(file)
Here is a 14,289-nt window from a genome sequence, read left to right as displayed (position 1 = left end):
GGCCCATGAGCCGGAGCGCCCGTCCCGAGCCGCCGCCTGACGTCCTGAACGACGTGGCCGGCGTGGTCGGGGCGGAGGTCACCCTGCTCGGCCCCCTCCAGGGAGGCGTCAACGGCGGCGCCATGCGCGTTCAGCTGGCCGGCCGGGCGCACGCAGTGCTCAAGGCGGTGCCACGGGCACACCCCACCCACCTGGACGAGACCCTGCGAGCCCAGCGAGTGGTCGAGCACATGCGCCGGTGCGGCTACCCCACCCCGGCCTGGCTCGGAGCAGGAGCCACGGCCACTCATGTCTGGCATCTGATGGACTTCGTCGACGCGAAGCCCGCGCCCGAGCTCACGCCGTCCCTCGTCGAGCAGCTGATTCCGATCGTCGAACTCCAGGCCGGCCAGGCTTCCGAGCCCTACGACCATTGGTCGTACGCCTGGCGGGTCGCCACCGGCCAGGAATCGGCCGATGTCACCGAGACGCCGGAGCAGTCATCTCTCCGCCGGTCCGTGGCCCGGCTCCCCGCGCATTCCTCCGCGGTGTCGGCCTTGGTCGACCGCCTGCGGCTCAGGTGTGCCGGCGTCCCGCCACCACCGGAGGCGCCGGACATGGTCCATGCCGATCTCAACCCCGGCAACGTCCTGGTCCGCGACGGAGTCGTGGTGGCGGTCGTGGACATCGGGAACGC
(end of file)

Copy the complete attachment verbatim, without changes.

Here is a 14,289-nt window from a genome sequence, read left to right as displayed (position 1 = left end):
GGCCCATGAGCCGGAGCGCCCGTCCCGAGCCGCCGCCTGACGTCCTGAACGACGTGGCCGGCGTGGTCGGGGCGGAGGTCACCCTGCTCGGCCCCCTCCAGGGAGGCGTCAACGGCGGCGCCATGCGCGTTCAGCTGGCCGGCCGGGCGCACGCAGTGCTCAAGGCGGTGCCACGGGCACACCCCACCCACCTGGACGAGACCCTGCGAGCCCAGCGAGTGGTCGAGCACATGCGCCGGTGCGGCTACCCCACCCCGGCCTGGCTCGGAGCAGGAGCCACGGCCACTCATGTCTGGCATCTGATGGACTTCGTCGACGCGAAGCCCGCGCCCGAGCTCACGCCGTCCCTCGTCGAGCAGCTGATTCCGATCGTCGAACTCCAGGCCGGCCAGGCTTCCGAGCCCTACGACCATTGGTCGTACGCCTGGCGGGTCGCCACCGGCCAGGAATCGGCCGATGTCACCGAGACGCCGGAGCAGTCATCTCTCCGCCGGTCCGTGGCCCGGCTCCCCGCGCATTCCTCCGCGGTGTCGGCCTTGGTCGACCGCCTGCGGCTCAGGTGTGCCGGCGTCCCGCCACCACCGGAGGCGCCGGACATGGTCCATGCCGATCTCAACCCCGGCAACGTCCTGGTCCGCGACGGAGTCGTGGTGGCGGTCGTGGACATCGGGAACGC